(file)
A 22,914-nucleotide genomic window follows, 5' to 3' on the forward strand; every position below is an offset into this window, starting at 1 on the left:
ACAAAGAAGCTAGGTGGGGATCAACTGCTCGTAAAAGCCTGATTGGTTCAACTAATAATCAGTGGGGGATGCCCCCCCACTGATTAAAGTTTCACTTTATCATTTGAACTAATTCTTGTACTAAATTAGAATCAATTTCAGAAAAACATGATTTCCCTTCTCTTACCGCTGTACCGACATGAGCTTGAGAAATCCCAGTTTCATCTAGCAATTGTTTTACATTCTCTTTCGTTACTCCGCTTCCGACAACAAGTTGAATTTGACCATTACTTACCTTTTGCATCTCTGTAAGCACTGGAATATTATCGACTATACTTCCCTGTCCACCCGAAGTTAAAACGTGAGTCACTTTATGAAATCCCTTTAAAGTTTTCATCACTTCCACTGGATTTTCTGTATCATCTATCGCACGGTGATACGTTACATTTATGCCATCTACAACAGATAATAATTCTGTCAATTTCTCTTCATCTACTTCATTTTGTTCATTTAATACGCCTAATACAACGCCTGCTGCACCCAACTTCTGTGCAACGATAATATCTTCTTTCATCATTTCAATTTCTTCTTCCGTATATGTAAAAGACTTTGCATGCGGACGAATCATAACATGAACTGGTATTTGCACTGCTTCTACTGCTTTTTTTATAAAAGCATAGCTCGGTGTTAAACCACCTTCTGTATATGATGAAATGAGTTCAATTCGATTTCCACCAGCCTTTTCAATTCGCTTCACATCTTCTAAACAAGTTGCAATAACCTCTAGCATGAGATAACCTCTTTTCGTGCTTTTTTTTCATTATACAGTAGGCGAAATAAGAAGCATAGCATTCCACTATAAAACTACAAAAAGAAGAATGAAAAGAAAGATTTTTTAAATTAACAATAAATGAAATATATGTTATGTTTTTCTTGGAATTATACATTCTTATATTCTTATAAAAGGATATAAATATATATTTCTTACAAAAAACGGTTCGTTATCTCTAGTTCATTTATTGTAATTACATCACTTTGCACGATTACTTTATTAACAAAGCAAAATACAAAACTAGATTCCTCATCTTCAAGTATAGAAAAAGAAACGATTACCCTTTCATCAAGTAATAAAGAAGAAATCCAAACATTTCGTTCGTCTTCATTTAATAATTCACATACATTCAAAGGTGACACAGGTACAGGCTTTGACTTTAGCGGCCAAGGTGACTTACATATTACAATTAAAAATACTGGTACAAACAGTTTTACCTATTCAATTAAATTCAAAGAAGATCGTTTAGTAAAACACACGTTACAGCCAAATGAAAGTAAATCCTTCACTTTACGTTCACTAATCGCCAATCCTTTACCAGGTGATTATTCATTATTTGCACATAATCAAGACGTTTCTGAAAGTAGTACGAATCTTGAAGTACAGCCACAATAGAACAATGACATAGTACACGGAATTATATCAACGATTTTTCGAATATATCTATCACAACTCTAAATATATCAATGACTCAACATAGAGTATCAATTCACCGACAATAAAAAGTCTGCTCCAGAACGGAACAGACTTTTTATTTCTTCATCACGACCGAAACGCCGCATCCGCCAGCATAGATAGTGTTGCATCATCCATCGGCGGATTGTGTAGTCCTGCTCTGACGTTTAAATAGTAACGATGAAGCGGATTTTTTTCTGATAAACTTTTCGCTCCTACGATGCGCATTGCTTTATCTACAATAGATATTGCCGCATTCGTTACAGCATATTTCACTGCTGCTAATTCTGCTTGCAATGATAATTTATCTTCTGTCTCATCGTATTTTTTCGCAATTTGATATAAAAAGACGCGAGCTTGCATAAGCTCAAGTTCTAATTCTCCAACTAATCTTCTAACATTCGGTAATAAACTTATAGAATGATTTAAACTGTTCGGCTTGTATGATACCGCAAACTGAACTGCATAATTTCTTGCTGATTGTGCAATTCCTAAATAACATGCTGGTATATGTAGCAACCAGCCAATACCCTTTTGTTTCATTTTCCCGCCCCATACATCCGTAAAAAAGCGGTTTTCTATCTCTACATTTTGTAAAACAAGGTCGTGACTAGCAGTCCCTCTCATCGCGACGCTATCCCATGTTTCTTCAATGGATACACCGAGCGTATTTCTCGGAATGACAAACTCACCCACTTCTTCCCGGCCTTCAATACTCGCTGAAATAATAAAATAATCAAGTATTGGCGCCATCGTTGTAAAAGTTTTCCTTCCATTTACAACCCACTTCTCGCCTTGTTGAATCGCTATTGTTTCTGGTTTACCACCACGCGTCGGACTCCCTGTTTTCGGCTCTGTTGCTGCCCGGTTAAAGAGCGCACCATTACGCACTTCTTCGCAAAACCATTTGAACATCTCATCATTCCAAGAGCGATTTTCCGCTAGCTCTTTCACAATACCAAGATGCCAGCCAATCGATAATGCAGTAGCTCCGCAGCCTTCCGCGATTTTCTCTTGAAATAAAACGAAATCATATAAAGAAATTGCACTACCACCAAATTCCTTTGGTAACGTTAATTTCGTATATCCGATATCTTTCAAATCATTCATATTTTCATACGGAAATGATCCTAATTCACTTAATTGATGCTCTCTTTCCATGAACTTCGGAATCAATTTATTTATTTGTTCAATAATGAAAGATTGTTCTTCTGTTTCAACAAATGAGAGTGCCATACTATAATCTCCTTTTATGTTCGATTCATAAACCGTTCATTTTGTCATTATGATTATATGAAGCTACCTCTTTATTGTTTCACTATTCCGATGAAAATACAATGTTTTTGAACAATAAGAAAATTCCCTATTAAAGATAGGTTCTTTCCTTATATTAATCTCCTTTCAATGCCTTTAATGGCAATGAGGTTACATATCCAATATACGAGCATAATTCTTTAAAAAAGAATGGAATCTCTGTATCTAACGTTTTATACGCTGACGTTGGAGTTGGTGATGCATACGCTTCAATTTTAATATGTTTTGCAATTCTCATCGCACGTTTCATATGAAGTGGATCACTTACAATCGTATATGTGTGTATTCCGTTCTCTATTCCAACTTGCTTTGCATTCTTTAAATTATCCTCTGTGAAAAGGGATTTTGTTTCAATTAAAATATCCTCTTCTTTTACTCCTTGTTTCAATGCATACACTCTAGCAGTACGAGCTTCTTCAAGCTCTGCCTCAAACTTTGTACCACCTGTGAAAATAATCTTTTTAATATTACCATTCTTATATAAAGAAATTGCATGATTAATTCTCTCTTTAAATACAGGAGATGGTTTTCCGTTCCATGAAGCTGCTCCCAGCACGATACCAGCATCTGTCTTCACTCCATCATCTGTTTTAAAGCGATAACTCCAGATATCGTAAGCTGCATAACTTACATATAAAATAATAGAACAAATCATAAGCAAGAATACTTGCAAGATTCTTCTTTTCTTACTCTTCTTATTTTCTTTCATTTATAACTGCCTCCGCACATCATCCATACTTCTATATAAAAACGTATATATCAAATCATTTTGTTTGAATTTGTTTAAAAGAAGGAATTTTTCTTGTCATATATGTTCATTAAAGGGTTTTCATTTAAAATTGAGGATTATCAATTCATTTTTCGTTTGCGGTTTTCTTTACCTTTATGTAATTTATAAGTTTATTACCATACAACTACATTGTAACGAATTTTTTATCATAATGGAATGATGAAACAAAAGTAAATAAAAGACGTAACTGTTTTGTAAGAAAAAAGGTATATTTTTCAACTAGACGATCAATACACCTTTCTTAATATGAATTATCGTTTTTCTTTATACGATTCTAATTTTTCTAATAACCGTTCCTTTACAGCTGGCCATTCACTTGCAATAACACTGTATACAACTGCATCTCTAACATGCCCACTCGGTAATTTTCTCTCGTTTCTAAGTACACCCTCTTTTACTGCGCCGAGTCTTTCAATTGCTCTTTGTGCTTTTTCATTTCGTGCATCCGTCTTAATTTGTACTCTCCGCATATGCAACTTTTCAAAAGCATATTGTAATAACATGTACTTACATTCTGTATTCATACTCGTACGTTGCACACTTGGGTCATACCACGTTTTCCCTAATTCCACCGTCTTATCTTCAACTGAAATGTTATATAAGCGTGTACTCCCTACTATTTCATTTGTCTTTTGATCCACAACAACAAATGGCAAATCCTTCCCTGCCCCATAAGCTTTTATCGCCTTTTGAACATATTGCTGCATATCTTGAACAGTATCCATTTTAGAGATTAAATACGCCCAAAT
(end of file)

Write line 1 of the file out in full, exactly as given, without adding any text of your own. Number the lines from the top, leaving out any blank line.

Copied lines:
A 22,914-nucleotide genomic window follows, 5' to 3' on the forward strand; every position below is an offset into this window, starting at 1 on the left: